5 min read · Sep 15th · By using ‘distanced self-talk’, you can leverage the structure of language to take a step back and see the bigger picture
Through adopting this more distanced self-perspective, Aurelius was able to recognise that his feelings of anguish were temporary
The benefits were even greater when the children were told to adopt the perspective of a character with a reputation for hard work: eg, Batman or Dora the Explorer
This process of reflecting on one’s self using parts of speech that are typically used to refer to other people – ie, second- or third-person pronouns, or even one’s own name – is distanced self-talk. A mounting body of research by psychologists suggests that engaging in distanced self-talk can help us to regulate our negative thoughts and emotions in a range of situations – from working through a painful past experience to performing on a stressful upcoming task.
3 min read · Sep 9th · En els pròxims anys ens ho juguem tot pel que fa al futur del català. Ho hem repetit constantment durant els primers cent dies de govern, perquè la societat ha de ser conscient de la residualització…
2 min read · Aug 18th · • The smiley face emoji is no longer cool :-/• It’s the second emoji Gen Z has killed this year 🙁• Emoji use is on the rise at work; here’s what you can use instead. 🙂Using the smiley face emoji…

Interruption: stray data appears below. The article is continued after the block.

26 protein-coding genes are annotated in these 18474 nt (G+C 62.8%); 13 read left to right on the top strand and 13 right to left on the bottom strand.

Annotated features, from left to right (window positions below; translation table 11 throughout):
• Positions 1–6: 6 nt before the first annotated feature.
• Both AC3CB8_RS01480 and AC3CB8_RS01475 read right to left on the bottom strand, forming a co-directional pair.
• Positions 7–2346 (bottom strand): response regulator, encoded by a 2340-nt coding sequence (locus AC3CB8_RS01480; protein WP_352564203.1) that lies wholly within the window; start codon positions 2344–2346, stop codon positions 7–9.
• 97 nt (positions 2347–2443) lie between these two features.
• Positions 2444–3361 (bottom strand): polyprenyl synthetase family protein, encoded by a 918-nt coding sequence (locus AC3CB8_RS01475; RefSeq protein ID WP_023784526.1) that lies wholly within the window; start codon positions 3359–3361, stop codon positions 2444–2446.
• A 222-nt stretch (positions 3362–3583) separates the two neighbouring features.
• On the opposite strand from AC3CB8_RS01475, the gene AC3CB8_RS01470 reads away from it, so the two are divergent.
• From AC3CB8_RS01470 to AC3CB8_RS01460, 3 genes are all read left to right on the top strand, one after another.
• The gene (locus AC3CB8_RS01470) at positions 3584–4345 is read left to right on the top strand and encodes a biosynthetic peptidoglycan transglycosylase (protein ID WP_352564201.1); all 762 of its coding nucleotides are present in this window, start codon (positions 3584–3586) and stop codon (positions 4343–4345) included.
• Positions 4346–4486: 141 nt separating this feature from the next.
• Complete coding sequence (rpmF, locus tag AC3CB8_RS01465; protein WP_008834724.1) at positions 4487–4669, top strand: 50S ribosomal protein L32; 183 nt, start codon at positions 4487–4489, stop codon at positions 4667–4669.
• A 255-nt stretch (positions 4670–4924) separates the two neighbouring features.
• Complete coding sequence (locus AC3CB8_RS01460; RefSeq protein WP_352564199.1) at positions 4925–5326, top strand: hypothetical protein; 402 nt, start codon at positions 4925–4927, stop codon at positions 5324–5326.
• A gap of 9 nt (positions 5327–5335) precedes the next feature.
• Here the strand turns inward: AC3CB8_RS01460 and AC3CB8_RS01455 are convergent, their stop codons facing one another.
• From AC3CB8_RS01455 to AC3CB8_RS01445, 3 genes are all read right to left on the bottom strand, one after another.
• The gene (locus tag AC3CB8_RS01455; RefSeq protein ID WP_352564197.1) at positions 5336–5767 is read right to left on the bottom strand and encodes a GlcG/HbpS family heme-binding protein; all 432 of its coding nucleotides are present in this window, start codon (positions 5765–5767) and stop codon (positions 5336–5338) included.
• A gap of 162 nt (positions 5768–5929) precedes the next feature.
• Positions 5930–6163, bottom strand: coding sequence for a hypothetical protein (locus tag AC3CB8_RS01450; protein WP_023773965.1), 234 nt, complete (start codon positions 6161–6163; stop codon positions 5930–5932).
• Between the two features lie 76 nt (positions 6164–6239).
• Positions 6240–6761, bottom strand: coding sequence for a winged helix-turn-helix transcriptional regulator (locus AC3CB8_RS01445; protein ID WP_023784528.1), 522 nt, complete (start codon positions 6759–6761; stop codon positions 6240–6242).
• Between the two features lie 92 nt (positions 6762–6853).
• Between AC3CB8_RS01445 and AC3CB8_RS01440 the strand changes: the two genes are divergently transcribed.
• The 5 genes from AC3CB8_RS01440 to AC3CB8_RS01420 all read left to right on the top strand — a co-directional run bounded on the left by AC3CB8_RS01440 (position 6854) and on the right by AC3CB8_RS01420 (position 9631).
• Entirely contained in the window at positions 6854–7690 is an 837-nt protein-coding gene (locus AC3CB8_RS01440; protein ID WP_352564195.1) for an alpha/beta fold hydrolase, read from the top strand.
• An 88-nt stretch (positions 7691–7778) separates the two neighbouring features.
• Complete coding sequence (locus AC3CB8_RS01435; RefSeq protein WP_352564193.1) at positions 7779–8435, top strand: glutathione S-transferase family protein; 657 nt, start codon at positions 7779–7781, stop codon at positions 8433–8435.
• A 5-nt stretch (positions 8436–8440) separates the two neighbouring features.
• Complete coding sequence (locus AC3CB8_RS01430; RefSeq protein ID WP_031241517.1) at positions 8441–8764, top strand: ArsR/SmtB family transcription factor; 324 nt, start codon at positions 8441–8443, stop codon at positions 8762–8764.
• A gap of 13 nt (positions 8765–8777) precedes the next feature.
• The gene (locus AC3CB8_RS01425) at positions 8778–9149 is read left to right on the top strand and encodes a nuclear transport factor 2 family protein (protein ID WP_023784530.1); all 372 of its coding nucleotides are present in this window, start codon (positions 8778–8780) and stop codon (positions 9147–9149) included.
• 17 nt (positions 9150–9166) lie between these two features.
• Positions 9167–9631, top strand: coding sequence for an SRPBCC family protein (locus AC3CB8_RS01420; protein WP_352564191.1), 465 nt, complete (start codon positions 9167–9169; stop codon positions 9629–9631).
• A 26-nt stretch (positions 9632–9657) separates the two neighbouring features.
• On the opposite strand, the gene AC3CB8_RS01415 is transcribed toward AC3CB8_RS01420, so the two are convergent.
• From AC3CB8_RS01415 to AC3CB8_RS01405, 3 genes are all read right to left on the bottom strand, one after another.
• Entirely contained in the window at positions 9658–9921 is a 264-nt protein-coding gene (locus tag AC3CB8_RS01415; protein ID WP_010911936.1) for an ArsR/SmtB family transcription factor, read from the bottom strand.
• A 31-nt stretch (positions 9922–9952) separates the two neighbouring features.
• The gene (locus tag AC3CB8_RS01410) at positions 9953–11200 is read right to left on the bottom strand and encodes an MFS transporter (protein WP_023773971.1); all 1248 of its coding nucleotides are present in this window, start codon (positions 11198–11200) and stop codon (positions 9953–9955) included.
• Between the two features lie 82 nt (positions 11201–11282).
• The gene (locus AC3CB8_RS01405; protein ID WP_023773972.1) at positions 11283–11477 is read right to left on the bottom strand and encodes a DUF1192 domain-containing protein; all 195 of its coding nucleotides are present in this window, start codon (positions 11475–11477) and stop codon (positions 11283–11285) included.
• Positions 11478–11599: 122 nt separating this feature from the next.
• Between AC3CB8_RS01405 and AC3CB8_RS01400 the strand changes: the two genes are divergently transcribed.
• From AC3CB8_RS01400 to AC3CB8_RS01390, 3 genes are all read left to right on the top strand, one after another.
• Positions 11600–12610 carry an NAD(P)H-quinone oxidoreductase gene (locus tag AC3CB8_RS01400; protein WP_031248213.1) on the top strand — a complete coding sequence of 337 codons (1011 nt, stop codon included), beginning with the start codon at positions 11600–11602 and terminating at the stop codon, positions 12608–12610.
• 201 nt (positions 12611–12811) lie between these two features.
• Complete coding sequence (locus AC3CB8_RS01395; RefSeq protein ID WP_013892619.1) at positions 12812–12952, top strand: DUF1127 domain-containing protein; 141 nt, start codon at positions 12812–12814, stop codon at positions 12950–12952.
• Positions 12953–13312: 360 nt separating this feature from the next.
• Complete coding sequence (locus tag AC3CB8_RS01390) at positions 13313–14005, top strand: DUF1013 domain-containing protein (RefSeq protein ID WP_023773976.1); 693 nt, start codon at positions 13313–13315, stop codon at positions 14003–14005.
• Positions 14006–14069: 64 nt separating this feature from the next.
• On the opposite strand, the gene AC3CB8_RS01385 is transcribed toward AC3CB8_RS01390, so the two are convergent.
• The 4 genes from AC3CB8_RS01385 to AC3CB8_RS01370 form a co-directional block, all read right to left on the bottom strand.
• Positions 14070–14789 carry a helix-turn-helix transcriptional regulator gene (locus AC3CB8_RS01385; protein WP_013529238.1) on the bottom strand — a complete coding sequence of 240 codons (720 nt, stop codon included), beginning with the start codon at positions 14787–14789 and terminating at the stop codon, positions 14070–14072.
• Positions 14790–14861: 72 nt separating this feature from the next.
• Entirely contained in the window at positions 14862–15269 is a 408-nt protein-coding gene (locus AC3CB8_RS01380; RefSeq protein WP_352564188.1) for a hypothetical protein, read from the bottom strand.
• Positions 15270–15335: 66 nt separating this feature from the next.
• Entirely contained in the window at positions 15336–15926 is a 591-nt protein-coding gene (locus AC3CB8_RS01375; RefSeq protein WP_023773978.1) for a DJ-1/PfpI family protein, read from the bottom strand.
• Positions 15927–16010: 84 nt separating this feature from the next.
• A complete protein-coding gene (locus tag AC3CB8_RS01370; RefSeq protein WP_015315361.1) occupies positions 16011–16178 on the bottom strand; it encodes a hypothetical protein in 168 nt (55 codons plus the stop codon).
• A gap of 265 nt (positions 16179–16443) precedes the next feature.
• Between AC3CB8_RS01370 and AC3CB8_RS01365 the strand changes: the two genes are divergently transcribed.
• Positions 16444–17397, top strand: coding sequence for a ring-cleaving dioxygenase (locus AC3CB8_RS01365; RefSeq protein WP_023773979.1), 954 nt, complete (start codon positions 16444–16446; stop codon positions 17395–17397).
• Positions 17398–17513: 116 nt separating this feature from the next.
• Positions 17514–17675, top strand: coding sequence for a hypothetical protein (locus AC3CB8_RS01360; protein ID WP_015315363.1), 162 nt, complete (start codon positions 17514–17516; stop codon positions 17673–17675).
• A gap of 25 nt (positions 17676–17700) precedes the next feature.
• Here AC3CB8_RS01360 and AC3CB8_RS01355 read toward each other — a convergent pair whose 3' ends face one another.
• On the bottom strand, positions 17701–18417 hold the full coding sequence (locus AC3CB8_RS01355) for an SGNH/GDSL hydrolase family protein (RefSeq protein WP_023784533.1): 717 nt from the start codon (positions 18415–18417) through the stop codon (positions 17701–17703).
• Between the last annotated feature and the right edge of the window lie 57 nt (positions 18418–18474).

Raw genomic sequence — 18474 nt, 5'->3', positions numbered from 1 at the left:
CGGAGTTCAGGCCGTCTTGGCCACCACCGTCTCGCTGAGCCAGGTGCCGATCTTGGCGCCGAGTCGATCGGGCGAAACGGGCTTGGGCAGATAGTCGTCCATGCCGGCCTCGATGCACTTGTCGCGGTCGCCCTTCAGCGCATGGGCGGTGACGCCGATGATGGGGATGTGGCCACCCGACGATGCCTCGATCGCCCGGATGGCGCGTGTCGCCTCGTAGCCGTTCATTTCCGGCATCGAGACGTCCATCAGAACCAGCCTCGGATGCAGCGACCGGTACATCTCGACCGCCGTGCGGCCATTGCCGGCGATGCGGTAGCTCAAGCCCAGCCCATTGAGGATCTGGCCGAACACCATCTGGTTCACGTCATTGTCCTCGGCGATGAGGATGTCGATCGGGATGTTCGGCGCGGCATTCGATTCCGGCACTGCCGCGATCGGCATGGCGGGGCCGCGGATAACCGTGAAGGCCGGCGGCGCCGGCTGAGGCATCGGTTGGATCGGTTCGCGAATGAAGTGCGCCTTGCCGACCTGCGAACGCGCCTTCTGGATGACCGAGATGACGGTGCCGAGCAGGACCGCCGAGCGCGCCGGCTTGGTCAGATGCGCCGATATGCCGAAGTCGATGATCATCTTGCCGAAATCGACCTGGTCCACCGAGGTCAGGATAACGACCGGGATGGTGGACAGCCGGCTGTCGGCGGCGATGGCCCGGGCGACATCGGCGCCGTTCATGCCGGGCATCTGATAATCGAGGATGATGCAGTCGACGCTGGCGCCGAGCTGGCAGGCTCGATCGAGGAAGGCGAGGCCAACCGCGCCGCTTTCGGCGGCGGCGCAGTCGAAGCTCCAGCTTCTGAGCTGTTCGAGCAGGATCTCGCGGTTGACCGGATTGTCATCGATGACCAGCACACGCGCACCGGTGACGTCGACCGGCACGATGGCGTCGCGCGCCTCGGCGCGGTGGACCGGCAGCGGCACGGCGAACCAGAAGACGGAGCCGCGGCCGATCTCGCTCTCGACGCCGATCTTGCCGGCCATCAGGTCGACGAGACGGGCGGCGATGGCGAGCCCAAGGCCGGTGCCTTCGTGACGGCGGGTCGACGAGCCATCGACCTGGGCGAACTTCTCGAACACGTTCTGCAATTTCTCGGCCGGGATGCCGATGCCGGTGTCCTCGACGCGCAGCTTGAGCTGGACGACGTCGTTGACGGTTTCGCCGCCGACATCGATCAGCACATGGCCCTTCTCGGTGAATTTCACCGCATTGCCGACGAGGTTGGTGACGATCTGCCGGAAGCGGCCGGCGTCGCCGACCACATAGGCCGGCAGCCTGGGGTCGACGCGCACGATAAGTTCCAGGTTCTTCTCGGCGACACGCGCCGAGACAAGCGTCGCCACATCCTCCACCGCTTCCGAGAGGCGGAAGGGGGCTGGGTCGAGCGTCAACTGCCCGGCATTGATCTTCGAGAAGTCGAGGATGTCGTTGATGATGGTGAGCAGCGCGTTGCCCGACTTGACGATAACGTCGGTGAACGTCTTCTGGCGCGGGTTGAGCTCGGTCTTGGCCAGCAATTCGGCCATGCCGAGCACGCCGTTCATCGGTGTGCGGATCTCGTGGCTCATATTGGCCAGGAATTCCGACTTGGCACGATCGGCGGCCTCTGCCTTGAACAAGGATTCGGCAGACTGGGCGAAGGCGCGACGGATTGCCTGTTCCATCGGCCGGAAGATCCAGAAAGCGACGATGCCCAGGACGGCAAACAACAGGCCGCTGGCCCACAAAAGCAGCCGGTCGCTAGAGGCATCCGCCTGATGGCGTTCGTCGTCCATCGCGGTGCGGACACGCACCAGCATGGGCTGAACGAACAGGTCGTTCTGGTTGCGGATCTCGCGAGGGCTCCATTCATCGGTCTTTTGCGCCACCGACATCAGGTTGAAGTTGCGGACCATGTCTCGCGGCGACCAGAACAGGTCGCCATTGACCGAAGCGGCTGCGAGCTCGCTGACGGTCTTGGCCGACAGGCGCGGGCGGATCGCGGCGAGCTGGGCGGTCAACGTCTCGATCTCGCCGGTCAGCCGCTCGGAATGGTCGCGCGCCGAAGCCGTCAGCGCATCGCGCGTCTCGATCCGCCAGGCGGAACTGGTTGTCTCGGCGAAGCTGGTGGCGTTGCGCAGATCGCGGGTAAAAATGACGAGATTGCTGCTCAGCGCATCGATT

“I had to remember they are older, because I use it sarcastically,” Ms. Bishi said of her new co-workers. “There are so many emojis, and Gen Z can never take things in a simple manner.”
9 min read · Jul 13th · Linguistics for the Age of AI is a book that discusses the current challenges of natural language understanding and presents pathways to create language-aware AI systems.
One of the dominant trends of artificial intelligence in the past decade has been to solve problems by creating ever-larger deep learning models. And nowhere is this trend more evident than in natural language processing, one of the most challenging areas of AI.
4 min read · Aug 30th · El dirigent del PSC i president de l’anomenat Govern Alternatiu, Salvador Illa, va fer ahir unes declaracions al Diari de Girona que són molt interessants d’analitzar. Per diverses pistes que deixa…
5 min read · Jun 29th · Recent research on Danish shows that not only is it hard for Danish children to learn their mother tongue, but adult Danes use their native language differently than speakers of other languages.
There has been a longstanding debate within the language sciences about whether all languages are similarly complex and whether this might affect how people’s brains learn and process language. Our discovery about Danish challenges the idea that all native languages are equally easy to learn and use. Indeed, learning different languages from birth may lead to distinct and separate ways of processing those languages.
Many current interventions meant to support language recovery are based on studies in one language, usually English. Researchers assume that these interventions would apply in the same way to individuals speaking other languages. However, if languages vary substantially in the way they’re learned and processed, an intervention that might work for one language might not work as well for another.